A registry is responsible for delegating Internet addresses such as Internet Protocol (IP) numbers and domain names, and maintains a database of those addresses and the information associated with their delegation. i-DNS.net International is a domain name registry for multi-lingual domain names. NSI is a domain name registry for .com, .net, and .org TLDs. There also exist the ISO 3166 country code registries for the various ccTLDs, such as .fr (for France) and .tw (for Taiwan).

Registry-Registrar Interface Registration Protocol (RRIRP):
RRIRP means the registration procedure that enables the Registrar to transmit applications to i-DNS.net for processing in the MLMRS.

Resolution is the process by which domain names are matched with corresponding Internet Protocol (IP) numbers, using the Domain Name System.

Root is the peak of the Domain Name System (DNS) hierarchy. Also known as the "dot."

Root server:
A root server can locate name servers that contain authoritative data for the top-level domains. The root servers are actually name servers and contain authoritative data for the very top of the Domain Name System (DNS) hierarchy. Currently, there are 13 root servers in the world, most of which are located in the USA.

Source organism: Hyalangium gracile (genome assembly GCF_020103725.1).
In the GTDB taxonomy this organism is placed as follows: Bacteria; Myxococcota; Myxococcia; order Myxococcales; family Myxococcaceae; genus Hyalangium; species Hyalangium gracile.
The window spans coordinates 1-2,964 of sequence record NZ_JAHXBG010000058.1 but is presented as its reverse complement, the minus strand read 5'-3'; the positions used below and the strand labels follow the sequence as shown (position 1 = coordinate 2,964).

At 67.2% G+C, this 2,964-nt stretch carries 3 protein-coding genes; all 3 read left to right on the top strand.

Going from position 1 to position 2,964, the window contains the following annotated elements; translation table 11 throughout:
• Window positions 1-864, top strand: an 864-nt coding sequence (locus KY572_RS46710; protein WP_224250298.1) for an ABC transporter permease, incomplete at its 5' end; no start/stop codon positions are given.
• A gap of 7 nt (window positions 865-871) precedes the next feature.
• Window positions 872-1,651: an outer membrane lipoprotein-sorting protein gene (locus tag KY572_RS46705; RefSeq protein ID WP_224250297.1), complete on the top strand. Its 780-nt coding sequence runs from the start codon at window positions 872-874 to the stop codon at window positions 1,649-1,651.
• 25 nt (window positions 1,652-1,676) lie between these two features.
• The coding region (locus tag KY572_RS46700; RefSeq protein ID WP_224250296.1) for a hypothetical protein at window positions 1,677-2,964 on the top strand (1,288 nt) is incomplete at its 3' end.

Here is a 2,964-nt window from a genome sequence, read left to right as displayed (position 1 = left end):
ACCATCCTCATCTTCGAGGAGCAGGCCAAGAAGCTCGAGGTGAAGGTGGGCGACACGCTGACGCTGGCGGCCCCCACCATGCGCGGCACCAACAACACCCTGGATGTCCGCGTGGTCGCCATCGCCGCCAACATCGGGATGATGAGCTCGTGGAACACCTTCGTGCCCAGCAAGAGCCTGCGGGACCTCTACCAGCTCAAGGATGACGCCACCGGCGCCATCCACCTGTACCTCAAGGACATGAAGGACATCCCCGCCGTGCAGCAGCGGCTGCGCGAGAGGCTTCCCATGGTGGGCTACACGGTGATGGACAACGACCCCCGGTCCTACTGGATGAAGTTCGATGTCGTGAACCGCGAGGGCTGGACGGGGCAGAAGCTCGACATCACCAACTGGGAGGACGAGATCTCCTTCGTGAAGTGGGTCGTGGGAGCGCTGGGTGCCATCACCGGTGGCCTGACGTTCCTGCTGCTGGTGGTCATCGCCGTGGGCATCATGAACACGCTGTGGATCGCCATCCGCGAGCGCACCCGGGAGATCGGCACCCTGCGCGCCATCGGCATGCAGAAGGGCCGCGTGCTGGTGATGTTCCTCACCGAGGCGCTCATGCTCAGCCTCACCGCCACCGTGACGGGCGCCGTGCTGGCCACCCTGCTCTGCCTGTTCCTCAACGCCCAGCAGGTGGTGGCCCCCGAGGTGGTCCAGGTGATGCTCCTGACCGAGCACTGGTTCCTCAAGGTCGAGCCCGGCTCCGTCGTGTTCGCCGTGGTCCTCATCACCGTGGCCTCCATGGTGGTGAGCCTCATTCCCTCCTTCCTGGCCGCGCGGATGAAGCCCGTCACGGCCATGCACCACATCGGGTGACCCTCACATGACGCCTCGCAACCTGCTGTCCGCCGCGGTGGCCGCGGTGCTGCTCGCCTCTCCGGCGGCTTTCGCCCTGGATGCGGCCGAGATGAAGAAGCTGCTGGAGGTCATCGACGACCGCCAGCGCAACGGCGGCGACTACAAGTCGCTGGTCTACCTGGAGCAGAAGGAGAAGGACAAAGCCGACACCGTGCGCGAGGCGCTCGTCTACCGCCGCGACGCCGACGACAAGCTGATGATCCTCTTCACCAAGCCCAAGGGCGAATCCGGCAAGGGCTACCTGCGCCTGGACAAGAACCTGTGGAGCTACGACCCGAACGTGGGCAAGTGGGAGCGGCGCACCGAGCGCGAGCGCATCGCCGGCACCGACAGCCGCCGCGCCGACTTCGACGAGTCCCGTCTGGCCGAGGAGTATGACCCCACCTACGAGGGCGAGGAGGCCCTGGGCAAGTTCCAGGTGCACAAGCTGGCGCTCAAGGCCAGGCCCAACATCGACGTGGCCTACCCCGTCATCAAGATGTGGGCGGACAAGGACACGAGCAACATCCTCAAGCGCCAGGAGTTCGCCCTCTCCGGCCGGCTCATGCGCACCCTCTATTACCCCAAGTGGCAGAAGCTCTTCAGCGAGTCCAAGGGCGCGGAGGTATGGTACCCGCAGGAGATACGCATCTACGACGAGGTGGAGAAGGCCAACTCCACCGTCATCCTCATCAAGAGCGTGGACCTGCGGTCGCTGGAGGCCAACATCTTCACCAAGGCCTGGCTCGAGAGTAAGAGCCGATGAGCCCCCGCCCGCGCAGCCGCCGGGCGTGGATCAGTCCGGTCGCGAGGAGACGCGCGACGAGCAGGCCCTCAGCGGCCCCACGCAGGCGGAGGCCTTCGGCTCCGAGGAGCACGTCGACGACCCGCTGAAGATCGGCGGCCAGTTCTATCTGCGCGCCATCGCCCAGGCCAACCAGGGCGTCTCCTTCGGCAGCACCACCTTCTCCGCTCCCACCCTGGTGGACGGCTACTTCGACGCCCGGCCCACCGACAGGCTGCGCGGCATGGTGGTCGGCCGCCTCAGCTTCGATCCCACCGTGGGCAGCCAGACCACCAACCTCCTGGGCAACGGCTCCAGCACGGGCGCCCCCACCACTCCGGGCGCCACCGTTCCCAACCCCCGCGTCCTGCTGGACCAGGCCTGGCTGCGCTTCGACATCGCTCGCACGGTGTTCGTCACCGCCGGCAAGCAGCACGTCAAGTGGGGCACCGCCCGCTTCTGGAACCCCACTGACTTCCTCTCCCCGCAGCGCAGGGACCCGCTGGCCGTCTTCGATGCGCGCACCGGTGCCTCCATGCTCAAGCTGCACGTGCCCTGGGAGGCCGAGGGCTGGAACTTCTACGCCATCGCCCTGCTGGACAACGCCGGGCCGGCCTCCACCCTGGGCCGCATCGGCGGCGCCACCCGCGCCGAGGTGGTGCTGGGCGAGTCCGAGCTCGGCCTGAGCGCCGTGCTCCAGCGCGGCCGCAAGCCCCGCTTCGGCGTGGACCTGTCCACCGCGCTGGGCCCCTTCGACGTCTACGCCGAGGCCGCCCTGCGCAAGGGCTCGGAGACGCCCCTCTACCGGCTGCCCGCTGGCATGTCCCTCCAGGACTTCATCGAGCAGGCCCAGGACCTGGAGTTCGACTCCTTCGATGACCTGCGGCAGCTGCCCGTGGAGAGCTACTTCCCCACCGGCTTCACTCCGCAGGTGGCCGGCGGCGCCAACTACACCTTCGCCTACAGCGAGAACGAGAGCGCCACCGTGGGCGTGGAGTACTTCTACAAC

Second Level Domain:
The second level domain is the next lower level of the hierarchy underneath the top level domains. In a domain name, this is the name that appears immediately to the left of the most right "." In the case of the domain name "www.i-DNS.net", the second level domain is "i-DNS".

Primary (and Secondary) Server:
When applying for a domain name, a registrant must provide the hostname and Internet Protocol (IP) number of the name server that will both contain authoritative data for the name being registered and resolve that domain name to the appropriate IP number. The Primary server is the one that is used first, and the Secondary server is the 'backup' server used if the Primary server does not respond.